Can you describe the work?
SC: I guess the work is a surrealist, molecular beast with a sense of mystery, of processes one can't quite understand. Perhaps there's an anxious tone to it, like the fear of the unknown. The images Arnont supplied had an other side quality to them, as if they were cells forming in another dimension, maybe a microscopic dimension, or maybe one as wide as a universe, acting/reacting in ways that appear random but with their own hidden logic and purpose. I think the piece is quite abrasive and confronting but there’s a hard-won beauty buried deep in there as well.
What inspired you to create the work? How did it evolve?
SC: Arnont supplied the images and left me to supply the sound. I improvised the guitar on my first full viewing of the film using one of the worst guitar sounds I've ever manufactured.
I still don't know if I like it and it's not something I'd listen to around the house - but I do like the complete randomness of the guitar line and the key changes that don't really make sense, the heaviness and harshness of it all, and the fact that it was an automatic and pure response to the images.
We titled it 20...20 Vision and to me it somehow captured some of the panic and desperation of last year! It was Arnont's idea to put the dots between the 20’s…I like to think it symbolises the physical distance between two people thinking the same thing!
Carter: "There’s tougher gigs in life, but it does require strength, resilience and pigheadedness to make it through."
How did you start collaborating with Arnont?
SC: I was introduced to Arnont in 2019 during my three-month residency at the creative/social hub Bangkok 1899. The residency was a fantastic experience where I met and worked with all manner of Thai artists and musicians.
Three months was a good length of time to make it an immersive experience rather than flitting through as a tourist. I travelled up to Chiang Mai and jammed with Arnont and the memory of us concocting weird noises in the Thai countryside while his mum cooked us a delicious lunch in the next room, is a fond one that will remain with me. Later Arnont came to Bangkok and we played an improvisational show together at the official public opening of Bangkok 1899.
Arnont is an experimental sound artist of the highest order, but he has been tending towards the video side recently and was happy to leave the sound on this project to me.
Shayne and Arnont chatting during Shane's residency at Bangkok 1899
What do you get from collaborating with someone from a different culture – what does it bring to the artistic process that is unique?
SC: It’s hard to qualify that actually. My experience with working with people from other cultures is that the artist’s heart is always the same no matter where you are. You meet these people from apparently wildly different backgrounds and you recognise them, or the essence of them, straight away. That is actually a beautiful and affirming thing that has something to do with the universality of human experience.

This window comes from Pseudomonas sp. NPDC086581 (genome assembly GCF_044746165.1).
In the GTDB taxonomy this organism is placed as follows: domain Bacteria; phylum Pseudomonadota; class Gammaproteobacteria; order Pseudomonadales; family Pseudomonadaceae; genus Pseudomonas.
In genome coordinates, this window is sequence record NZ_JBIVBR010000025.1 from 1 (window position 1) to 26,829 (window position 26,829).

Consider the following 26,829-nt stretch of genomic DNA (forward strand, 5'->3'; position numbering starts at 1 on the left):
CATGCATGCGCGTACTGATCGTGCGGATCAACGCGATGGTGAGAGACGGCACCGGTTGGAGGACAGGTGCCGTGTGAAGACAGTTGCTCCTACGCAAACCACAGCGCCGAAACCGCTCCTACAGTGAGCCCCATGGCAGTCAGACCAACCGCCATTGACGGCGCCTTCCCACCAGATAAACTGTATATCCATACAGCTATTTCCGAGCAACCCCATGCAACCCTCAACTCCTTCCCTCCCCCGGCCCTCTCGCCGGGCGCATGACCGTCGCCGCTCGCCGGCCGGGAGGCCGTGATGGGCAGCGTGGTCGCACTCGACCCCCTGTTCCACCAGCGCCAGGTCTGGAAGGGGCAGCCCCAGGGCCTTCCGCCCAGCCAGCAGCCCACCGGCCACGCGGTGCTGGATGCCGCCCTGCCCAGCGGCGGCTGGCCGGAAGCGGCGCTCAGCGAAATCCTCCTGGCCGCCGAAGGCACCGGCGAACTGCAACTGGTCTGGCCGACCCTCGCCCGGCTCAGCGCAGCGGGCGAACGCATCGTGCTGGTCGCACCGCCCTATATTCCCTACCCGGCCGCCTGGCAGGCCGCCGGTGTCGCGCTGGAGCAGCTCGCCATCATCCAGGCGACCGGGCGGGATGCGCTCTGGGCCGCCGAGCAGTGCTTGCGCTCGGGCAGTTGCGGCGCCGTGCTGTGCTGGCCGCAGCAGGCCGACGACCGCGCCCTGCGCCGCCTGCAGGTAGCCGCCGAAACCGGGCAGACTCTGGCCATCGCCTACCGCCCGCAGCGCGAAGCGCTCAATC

The artist’s road is often a difficult and unforgiving one no matter where you are. There’s tougher gigs in life, but it does require strength, resilience and pigheadedness to make it through. Maybe in Asia the value of art is appreciated more because the cultures are older and, in some ways, more grown up.
I do think there’s a general lack of knowledge and awareness of each other’s communities though. Artistic collaboration is a great way to bridge this, to make ourselves more familiar and therefore more comfortable with one another and to celebrate our commonalities and how close to each other we are, both physically and as people.
What would you like a New Zealand audience will take away from the work?
SC: I hope they don’t get scared or flick quickly to the next browser window.
What do you have coming up – any projects in the pipes?
SC: Yeah, I’ve got heaps on. Lots of gigs with bands old and new and writing new music. I wrote a memoir that was quite well received so I’d also like to start another book. I also want to get back to Thailand to jam with my pals!
In 2019 Shayne Carter spent three months as the inaugural artist in residence at creative/civic hub Bangkok 1899 where he immersed himself in local culture and composed and performed with Thai artists. Carter was supported to attend the residency through a grant from CreativeNZ and the Asia New Zealand Foundation.
About the Foundation's IN TOUCH arts commissions
20...20 VISION is one of ten digital art works to be produced through the Foundation's IN TOUCH arts commissions. The commissions were offered to New Zealand arts practitioners who had previously participated in Foundation programmes to develop new works suitable for digital channels and which draw on the artist’s ongoing connections to Asia.